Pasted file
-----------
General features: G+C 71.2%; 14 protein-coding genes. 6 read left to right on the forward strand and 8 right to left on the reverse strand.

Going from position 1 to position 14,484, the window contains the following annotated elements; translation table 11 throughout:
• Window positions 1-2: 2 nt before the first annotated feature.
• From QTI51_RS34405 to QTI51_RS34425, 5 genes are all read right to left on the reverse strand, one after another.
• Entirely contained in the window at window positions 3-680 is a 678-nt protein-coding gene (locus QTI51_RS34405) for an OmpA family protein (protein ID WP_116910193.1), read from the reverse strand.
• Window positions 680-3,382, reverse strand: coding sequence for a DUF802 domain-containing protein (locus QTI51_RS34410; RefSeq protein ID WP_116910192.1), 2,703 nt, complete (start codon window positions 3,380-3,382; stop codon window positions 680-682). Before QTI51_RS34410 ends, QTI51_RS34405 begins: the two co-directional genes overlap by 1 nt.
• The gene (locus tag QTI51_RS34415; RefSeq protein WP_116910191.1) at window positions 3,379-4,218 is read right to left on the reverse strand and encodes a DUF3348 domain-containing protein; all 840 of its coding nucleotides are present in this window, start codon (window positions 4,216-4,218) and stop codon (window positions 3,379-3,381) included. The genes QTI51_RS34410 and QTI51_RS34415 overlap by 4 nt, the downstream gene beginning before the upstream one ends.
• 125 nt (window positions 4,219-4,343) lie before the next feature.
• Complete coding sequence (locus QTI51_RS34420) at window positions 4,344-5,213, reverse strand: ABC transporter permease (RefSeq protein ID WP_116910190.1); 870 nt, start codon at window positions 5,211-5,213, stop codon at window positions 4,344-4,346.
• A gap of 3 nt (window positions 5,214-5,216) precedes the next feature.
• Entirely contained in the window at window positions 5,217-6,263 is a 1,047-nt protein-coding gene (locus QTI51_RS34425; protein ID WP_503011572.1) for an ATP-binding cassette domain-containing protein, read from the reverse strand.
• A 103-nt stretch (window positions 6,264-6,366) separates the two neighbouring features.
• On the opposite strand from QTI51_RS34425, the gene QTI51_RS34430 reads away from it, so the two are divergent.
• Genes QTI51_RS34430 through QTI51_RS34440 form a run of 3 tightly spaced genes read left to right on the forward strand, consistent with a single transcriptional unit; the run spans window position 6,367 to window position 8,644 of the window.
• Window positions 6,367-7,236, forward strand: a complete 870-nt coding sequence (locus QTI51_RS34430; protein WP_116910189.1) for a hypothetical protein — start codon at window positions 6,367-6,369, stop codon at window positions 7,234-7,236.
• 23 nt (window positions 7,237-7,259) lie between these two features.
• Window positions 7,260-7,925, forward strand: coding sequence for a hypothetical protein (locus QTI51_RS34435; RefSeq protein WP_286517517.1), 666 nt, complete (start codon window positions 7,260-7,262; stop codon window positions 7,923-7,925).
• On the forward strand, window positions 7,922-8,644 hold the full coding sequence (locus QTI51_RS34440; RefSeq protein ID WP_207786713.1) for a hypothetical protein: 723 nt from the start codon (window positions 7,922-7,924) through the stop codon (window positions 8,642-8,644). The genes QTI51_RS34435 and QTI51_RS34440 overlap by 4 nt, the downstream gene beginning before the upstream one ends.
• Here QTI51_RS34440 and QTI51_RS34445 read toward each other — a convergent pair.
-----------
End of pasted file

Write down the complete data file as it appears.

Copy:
General features: G+C 71.2%; 14 protein-coding genes. 6 read left to right on the forward strand and 8 right to left on the reverse strand.

Going from position 1 to position 14,484, the window contains the following annotated elements; translation table 11 throughout:
• Window positions 1-2: 2 nt before the first annotated feature.
• From QTI51_RS34405 to QTI51_RS34425, 5 genes are all read right to left on the reverse strand, one after another.
• Entirely contained in the window at window positions 3-680 is a 678-nt protein-coding gene (locus QTI51_RS34405) for an OmpA family protein (protein ID WP_116910193.1), read from the reverse strand.
• Window positions 680-3,382, reverse strand: coding sequence for a DUF802 domain-containing protein (locus QTI51_RS34410; RefSeq protein ID WP_116910192.1), 2,703 nt, complete (start codon window positions 3,380-3,382; stop codon window positions 680-682). Before QTI51_RS34410 ends, QTI51_RS34405 begins: the two co-directional genes overlap by 1 nt.
• The gene (locus tag QTI51_RS34415; RefSeq protein WP_116910191.1) at window positions 3,379-4,218 is read right to left on the reverse strand and encodes a DUF3348 domain-containing protein; all 840 of its coding nucleotides are present in this window, start codon (window positions 4,216-4,218) and stop codon (window positions 3,379-3,381) included. The genes QTI51_RS34410 and QTI51_RS34415 overlap by 4 nt, the downstream gene beginning before the upstream one ends.
• 125 nt (window positions 4,219-4,343) lie before the next feature.
• Complete coding sequence (locus QTI51_RS34420) at window positions 4,344-5,213, reverse strand: ABC transporter permease (RefSeq protein ID WP_116910190.1); 870 nt, start codon at window positions 5,211-5,213, stop codon at window positions 4,344-4,346.
• A gap of 3 nt (window positions 5,214-5,216) precedes the next feature.
• Entirely contained in the window at window positions 5,217-6,263 is a 1,047-nt protein-coding gene (locus QTI51_RS34425; protein ID WP_503011572.1) for an ATP-binding cassette domain-containing protein, read from the reverse strand.
• A 103-nt stretch (window positions 6,264-6,366) separates the two neighbouring features.
• On the opposite strand from QTI51_RS34425, the gene QTI51_RS34430 reads away from it, so the two are divergent.
• Genes QTI51_RS34430 through QTI51_RS34440 form a run of 3 tightly spaced genes read left to right on the forward strand, consistent with a single transcriptional unit; the run spans window position 6,367 to window position 8,644 of the window.
• Window positions 6,367-7,236, forward strand: a complete 870-nt coding sequence (locus QTI51_RS34430; protein WP_116910189.1) for a hypothetical protein — start codon at window positions 6,367-6,369, stop codon at window positions 7,234-7,236.
• 23 nt (window positions 7,237-7,259) lie between these two features.
• Window positions 7,260-7,925, forward strand: coding sequence for a hypothetical protein (locus QTI51_RS34435; RefSeq protein WP_286517517.1), 666 nt, complete (start codon window positions 7,260-7,262; stop codon window positions 7,923-7,925).
• On the forward strand, window positions 7,922-8,644 hold the full coding sequence (locus QTI51_RS34440; RefSeq protein ID WP_207786713.1) for a hypothetical protein: 723 nt from the start codon (window positions 7,922-7,924) through the stop codon (window positions 8,642-8,644). The genes QTI51_RS34435 and QTI51_RS34440 overlap by 4 nt, the downstream gene beginning before the upstream one ends.
• Here QTI51_RS34440 and QTI51_RS34445 read toward each other — a convergent pair.